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There is general agreement that operative treatments of fractures of the mid-shaft of the humerus have a high complication rate.
Non-union, nerve injuries and infection are often seen.
Management of these fractures with a functional brace gives a high rate of union and the functional result is good, especially in older people.
The open treatment of fractures of the distal third of the humerus is advocated.
There is a belief that an open treatment is necessary to obtain an acceptable e.g. an anatomical alignment.
The most common problem in the conservative treatment is the difficulty in controlling angulation.
In distal humeral fractures good results are described with a functional brace.
There are several advantages when a humeral brace is made of Soft Cast.
In older people the skin looses some of its elasticity which may cause some problems when a rigid brace is applied.
However, the function of the brace is only then optimal when the brace is tightly closed, to compress the surrounding tissues.
The rigidity of the traditional materials might also cause pressure problems on prominent humeral condyles.
The result of both the problems described is that the patient loosens the brace which results in a decreased functionality.
A humeral brace with an overlap made of Soft Cast solves these problems.
The softness of Soft Cast is barely noticed on the humeral condyles.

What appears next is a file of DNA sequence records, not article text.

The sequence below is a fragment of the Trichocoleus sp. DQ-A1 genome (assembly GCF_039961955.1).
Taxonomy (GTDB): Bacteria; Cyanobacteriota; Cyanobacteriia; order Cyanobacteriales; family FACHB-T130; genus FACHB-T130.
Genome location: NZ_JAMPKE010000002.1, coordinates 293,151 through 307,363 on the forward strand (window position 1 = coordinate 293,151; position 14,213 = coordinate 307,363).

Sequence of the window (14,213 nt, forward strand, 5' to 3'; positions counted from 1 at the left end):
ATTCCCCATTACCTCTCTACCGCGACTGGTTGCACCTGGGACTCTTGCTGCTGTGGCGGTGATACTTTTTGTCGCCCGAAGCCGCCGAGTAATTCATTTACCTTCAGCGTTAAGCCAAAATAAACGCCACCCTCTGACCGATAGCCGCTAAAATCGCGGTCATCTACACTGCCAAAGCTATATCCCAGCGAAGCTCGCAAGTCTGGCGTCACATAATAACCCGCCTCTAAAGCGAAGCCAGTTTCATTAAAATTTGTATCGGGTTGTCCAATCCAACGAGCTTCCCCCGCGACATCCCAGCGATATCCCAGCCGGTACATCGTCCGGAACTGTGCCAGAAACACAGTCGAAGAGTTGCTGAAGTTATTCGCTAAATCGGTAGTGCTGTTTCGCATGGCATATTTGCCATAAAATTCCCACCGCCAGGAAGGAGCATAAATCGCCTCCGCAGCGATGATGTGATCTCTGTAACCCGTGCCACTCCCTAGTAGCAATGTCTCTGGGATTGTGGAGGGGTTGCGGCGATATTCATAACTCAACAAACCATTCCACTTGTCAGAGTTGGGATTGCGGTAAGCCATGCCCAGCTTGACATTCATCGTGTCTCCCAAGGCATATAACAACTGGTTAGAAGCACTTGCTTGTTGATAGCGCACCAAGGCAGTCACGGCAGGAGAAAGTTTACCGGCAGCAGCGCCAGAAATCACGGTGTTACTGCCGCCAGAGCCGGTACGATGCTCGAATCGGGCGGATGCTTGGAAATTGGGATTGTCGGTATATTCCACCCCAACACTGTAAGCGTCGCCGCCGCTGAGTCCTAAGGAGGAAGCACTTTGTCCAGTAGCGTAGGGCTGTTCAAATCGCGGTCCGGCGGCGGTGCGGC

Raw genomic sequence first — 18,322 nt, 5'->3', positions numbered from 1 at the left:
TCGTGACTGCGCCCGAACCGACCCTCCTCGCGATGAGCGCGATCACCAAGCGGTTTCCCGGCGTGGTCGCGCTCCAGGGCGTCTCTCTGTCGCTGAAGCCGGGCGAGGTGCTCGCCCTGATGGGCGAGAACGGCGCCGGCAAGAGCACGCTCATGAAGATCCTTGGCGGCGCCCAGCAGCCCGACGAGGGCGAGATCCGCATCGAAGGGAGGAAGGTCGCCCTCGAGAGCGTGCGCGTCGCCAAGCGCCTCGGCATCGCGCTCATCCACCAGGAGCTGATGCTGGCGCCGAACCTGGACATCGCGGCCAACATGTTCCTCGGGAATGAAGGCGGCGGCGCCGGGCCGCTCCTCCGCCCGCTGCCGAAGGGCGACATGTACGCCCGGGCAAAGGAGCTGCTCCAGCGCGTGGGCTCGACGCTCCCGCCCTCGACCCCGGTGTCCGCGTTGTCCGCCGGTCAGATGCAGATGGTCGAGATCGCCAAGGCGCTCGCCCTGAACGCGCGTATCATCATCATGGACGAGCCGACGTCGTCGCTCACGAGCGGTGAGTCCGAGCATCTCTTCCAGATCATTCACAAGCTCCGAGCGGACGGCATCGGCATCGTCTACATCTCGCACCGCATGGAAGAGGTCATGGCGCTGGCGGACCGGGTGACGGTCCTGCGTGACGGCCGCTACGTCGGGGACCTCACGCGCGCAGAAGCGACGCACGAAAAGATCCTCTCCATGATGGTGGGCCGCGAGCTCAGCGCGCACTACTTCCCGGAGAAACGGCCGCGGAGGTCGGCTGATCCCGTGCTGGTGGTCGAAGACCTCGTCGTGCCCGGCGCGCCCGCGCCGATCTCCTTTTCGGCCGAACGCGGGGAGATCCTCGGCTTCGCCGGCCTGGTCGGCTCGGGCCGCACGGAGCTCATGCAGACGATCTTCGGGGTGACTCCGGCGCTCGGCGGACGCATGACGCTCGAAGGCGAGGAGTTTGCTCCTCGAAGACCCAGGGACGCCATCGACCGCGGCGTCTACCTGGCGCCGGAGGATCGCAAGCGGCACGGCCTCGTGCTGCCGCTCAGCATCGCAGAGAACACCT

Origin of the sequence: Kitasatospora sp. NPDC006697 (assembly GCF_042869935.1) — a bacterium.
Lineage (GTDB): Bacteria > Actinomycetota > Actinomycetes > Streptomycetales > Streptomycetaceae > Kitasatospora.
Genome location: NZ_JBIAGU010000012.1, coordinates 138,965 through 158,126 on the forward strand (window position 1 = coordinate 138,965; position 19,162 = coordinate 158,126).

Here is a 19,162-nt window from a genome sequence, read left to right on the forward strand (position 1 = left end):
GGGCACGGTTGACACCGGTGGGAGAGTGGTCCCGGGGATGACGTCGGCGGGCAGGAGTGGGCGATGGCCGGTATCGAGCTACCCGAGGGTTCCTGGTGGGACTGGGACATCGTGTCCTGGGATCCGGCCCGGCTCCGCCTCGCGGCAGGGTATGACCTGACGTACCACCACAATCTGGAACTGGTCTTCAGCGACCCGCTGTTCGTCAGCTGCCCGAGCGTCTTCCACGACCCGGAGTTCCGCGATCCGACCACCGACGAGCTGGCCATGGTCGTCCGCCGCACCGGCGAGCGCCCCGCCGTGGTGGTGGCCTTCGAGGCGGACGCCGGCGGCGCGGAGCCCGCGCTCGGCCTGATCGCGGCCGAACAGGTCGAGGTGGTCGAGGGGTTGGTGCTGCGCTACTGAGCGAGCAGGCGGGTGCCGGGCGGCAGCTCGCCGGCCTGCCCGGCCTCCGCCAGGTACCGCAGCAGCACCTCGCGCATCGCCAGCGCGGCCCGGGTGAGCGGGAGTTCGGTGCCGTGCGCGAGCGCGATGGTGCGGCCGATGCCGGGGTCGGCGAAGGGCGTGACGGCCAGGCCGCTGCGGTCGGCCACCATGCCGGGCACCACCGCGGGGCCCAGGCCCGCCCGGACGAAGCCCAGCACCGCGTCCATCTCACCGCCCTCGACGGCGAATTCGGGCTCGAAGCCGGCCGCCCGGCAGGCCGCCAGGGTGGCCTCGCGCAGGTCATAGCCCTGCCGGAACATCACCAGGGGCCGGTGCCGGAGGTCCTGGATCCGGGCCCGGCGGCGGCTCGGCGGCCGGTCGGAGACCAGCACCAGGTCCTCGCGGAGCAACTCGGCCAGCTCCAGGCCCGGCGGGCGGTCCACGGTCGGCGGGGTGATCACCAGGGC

More important is the possibility of applying the brace tightly in a comfortable way.
This gives the brace optimal function.
The fracture is supported by the surrounding soft tissue and this support is increased during activities.
There is no need for a splint reinforcement in a humeral brace.
In some cases, e.g. when the fracture is located in the proximal third of the humerus, a proximal prolonged version of the brace can be used.
The short and long humeral braces are described.
Also a humeral brace is described which can be used in the initial treatment or in the treatment of fractures in the distal third of the humerus.
This brace is similar to the hinged long arm cast as described in that chapter with the only difference that a full range of motion is allowed in the wrist.
Humeral shaft fractures
In 1977, Sarmiento et al. presented the results of fifty-one humeral shaft fractures treated with a functional brace and conclude that the early introduction of functional activity to the entire extremity appears to provide a desirable physiological environment conducive to rapid healing.
Apart from the difficulties encountered in carrying out long-term follow-up studies, reported in Sarmiento et al.'s long-term follow-up review of 620 of 922 patients with humerus fractures, the authors conclude that functional bracing for the treatment of fractures of the humeral diaphysis is associated with a high rate of union, particularly when used for closed fractures.
The residual angular deformities are usually functionally and aesthetically acceptable.
McCormack et al. suggest that open reduction and internal fixation with a dynamic compression plate remains the best treatment for unstable fractures of the shaft of the humerus.
Fixation by intramedullary nailing may be indicated for specific situations, but is technically more demanding and has a higher rate of complications.